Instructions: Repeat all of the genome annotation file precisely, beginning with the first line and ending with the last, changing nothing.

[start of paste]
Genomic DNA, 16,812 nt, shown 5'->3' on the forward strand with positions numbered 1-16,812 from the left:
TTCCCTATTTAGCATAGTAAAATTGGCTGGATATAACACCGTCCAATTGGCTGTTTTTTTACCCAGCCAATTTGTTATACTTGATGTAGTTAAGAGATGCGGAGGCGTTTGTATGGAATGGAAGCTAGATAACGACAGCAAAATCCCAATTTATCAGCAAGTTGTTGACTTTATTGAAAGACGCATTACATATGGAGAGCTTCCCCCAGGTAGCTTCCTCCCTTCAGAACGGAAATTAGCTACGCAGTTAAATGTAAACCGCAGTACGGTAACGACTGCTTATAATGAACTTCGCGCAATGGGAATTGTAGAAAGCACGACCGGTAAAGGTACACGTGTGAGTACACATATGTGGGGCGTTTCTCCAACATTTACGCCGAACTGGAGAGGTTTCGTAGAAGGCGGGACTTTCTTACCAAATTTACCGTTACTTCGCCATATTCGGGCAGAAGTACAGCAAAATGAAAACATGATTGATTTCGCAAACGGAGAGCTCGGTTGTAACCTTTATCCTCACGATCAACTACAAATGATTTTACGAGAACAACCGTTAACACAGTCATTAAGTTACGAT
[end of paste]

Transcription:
Genomic DNA, 16,812 nt, shown 5'->3' on the forward strand with positions numbered 1-16,812 from the left:
TTCCCTATTTAGCATAGTAAAATTGGCTGGATATAACACCGTCCAATTGGCTGTTTTTTTACCCAGCCAATTTGTTATACTTGATGTAGTTAAGAGATGCGGAGGCGTTTGTATGGAATGGAAGCTAGATAACGACAGCAAAATCCCAATTTATCAGCAAGTTGTTGACTTTATTGAAAGACGCATTACATATGGAGAGCTTCCCCCAGGTAGCTTCCTCCCTTCAGAACGGAAATTAGCTACGCAGTTAAATGTAAACCGCAGTACGGTAACGACTGCTTATAATGAACTTCGCGCAATGGGAATTGTAGAAAGCACGACCGGTAAAGGTACACGTGTGAGTACACATATGTGGGGCGTTTCTCCAACATTTACGCCGAACTGGAGAGGTTTCGTAGAAGGCGGGACTTTCTTACCAAATTTACCGTTACTTCGCCATATTCGGGCAGAAGTACAGCAAAATGAAAACATGATTGATTTCGCAAACGGAGAGCTCGGTTGTAACCTTTATCCTCACGATCAACTACAAATGATTTTACGAGAACAACCGTTAACACAGTCATTAAGTTACGAT